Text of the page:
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They dream of building better life for their kids
( 2003-10-23 15:03) (China Daily HK Edition)

It is about six o'clock in the evening. Darkness has set in, when I lie on a rocking chair on my balcony looking out of the window.

There I see a construction site.

The construction workers are ready for their supper. They bring their lunch boxes from their dorms in the basement of the building next to mine, where various pipes run over their beds.

There is only the glass window between me and the workers. I can see clearly that they are having noodles and baozi, steamed dumplings. Yet, it seems that we are a world apart.

I know little about the construction workers, although there are around 900,000 of them in the city and you can hardly walk two blocks without coming across one.

But things changed as days went by. Every day as I walked past, some of them would slacken their pace to watch me. At first, I would respond with a frown, annoyed at being awakened at 5am by their non-stop drilling and hammering.

By and by, I found myself doing this no more. It was because of something in their eyes. Curiosity? Envy? I couldn't really tell, but I didn't frown at them any more.

On day, I saw one of them scribbling in a notebook: "October 11, full day, 30 yuan (US$3.6)." It was his payment record.

Curious, I asked: "Can I have a look at that?"

There were giggles all around but the man handed me his notebook.

As I flipped through the pages, I found one with his balance sheet in September (see box).

"He is always careful about money," said another constrution worker in his late 20s. As I read through the notebook, others joined us and I was glad that our awkward confrontation had turned into a free exchange of views.

They are peasants from Anyang, a county with a population of around 800,000 in Central China's Henan Province. Each year, around 100,000 of the people there leave the swelling cities for jobs on construciton sites.

Zhang Xuefu, the father-of-three I had first approached, has been a migrant construction worker since 1983, spending most of that time in Beijing.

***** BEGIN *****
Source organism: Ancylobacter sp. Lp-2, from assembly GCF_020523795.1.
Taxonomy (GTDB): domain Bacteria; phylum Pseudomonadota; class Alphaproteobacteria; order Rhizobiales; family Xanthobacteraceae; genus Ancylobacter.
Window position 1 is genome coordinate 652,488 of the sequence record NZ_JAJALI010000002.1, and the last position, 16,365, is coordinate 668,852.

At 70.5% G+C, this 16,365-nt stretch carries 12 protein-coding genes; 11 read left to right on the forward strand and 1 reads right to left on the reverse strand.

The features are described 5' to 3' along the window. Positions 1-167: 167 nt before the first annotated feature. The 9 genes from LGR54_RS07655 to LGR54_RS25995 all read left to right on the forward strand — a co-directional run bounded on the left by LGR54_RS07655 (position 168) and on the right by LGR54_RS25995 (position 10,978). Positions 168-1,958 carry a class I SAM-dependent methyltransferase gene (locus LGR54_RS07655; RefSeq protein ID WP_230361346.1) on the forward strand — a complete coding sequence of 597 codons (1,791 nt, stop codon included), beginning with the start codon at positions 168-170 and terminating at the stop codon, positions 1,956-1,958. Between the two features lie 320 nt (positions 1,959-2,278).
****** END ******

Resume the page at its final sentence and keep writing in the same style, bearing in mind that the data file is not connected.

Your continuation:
"Beijing has changed a lot. There never used to be so many high-rises," he observed.

Over the past 20 years, he has helped build dozens of construction projects across the city. Some were related to the Asian Games in 1990 and others will house events for the eagerly anticipated 2008 Olympic Games.

He also observed one unwelcome change: "Beijing people are not as friendly as they used to be."

His words resonated with the others.

Some of them eagerly talked about their unpleasant experiences like a rude bus conductress kicking their quilts on the bus and bystanders ignoring their requests for directions.

However, they were not complaining. They told the stories as though telling something interesting, unrelated to themselves.

"Life is hard, so we cannot be hard on ourselves. Whenever we are free, we chat, joke and laugh, sharing cigarettes," said Zhang, who says missing home is the hardest part.

Like most of his workmates, he has been away from home since early this year. Family life is always a hot topic amongst them.

"Whenever I am home, my kids ask me about Beijing. Usually I tell them I have seen Tian'anmen Square again and that Beijing is getting bigger and more beautiful and that Beijing people are polite," Zhang said.

Having grown up in a small village myself, I understand what he is trying to convey to his kids.

He is talking as a father who harbours a city dream, a better life for his kids.

My father said similar things to me when I was a kid, which partly accounts for my achievements today.

Suddenly I realize what is in their eyes when they watch me pass: hope. They are wishing for a better future for their kids.

My thought was interrupted by a whistle.

"Our supervisor is calling us to work extra hours," someone explained. "The project has a rigid deadline by the end of this month before it gets too cold to work."

"Three yuan (US36 cents) for one hour. That's good money," murmured Zhang while scribbling it down and put the notebook in his pocket.

As I watched him walk back to the construction site, I told myself: I know a construction worker now. He is an ordinary man like the rest of us.

He has kids to educate, houses to be build and a family to support. He has hopes and dreams.

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